In this weekly column, real-life New York City jury consultant and psychologist Roy Futterman parses fact from fiction in "Bull," the new TV series airing on CBS about a fictional NYC jury consultant/psychologist.
With the election over, the process of selecting individuals to fill the next administration’s key appointed positions is quickly shifting into high gear. For those who are called to serve in such positions, the process entails extensive vetting of professional credentials and a host of personal background check issues, say attorneys with Covington & Burling LLP.
Getting larger isn’t a good enough reason to merge. Focus on whether the merger will make your firm better. Also, it’s possible that a merger can reduce profitability, says John Remsen Jr. of TheRemsenGroup.
While many law firm mergers have been successful, some have been spectacularly unsuccessful — to the point of firm dissolution. Some have exceeded expectations, while others have had little impact on the overall competitiveness of the combined firm. In both failed discussions and less-than-successful mergers, there are mistakes that are made along the way, says Lisa Smith of Fairfax Associates.
Among the many ethical issues that can arise, conflicts of interest from current or past representation of each firm’s clients should be at the forefront of merger discussions. Recently, we have seen such conflicts disqualify firms in the middle of high-cost litigation, say Allison Martin Rhodes of Holland & Knight LLP and Robert Hillman of the University of California, Davis.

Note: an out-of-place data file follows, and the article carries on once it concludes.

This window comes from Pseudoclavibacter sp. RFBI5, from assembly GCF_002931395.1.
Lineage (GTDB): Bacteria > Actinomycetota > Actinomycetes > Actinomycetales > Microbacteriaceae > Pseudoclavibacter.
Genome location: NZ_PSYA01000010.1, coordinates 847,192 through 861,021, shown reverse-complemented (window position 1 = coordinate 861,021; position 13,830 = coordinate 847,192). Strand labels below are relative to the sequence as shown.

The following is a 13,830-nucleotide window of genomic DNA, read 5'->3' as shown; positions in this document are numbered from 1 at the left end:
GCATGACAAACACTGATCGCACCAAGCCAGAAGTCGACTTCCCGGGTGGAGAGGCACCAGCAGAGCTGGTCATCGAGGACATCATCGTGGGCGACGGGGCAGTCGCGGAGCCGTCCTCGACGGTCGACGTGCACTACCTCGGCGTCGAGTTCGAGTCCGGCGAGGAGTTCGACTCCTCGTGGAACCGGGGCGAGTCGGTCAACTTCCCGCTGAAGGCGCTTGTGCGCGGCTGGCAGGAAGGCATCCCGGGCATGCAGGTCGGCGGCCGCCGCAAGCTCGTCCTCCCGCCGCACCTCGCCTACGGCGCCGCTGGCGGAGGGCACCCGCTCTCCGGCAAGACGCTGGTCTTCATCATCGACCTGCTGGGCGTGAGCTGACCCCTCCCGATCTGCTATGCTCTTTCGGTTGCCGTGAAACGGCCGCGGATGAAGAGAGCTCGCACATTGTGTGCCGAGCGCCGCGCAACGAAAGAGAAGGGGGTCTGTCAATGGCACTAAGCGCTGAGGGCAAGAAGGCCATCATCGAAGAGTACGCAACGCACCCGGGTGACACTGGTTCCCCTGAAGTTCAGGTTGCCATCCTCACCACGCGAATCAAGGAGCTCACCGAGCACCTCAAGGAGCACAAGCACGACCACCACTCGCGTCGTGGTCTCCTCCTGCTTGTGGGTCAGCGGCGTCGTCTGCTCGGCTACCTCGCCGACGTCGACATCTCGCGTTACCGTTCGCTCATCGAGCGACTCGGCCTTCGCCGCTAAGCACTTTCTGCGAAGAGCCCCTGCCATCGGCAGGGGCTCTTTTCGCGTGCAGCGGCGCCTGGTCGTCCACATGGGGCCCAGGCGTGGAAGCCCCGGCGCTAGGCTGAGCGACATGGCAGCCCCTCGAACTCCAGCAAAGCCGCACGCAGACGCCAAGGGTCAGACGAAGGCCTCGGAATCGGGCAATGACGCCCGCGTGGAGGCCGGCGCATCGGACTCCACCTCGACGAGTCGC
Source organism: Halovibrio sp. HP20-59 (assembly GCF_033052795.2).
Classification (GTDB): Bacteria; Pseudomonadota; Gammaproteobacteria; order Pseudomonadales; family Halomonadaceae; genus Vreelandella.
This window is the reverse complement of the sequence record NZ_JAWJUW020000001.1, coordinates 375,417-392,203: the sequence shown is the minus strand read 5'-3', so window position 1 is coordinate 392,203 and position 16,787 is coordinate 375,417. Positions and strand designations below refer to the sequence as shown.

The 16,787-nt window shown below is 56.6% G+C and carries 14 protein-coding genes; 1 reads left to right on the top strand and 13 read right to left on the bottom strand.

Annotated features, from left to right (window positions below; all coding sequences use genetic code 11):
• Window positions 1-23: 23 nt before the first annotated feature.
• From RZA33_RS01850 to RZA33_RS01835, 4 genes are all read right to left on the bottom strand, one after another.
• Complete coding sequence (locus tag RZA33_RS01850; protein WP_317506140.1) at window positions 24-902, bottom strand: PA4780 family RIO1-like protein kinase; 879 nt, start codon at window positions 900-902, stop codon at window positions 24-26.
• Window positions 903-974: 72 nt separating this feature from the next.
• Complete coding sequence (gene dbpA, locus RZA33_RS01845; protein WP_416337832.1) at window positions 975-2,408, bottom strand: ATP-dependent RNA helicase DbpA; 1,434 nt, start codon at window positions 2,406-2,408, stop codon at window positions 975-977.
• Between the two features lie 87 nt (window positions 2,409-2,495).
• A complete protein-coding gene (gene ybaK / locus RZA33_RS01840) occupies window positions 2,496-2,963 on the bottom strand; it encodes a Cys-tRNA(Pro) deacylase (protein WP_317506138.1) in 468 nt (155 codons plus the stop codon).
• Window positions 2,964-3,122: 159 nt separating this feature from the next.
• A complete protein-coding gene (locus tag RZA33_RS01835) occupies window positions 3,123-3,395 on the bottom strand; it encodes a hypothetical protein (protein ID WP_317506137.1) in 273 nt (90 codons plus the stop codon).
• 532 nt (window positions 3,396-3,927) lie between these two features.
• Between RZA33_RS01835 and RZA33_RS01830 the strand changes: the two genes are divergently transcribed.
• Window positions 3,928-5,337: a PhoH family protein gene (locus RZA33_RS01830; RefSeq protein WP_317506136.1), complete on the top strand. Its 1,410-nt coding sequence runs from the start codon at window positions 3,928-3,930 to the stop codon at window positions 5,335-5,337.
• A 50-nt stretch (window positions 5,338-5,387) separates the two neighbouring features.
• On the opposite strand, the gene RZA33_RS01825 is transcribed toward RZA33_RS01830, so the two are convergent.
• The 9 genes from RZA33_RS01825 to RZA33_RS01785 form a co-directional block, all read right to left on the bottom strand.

For many, the United States missed an opportunity after 9/11 to emphasize similarities rather than differences, to seek healing rather than punishment, to build understanding between cultures. Is Trump’s election another such opportunity? asks Kevin Curnin, president-elect of the Association of Pro Bono Counsel.
In an era when terms like “libel” and “slander” are increasingly used, and the broad and nebulous term “media” is becoming a convenient scapegoat for all of society’s social ills, the possibility that someone may seriously consider a subsidy to bring defamation suits against the media — as President-elect Trump suggested while on the campaign trail — “dampens the vigor and limits the variety of public debate,” say Ehren Fournier an... (continued)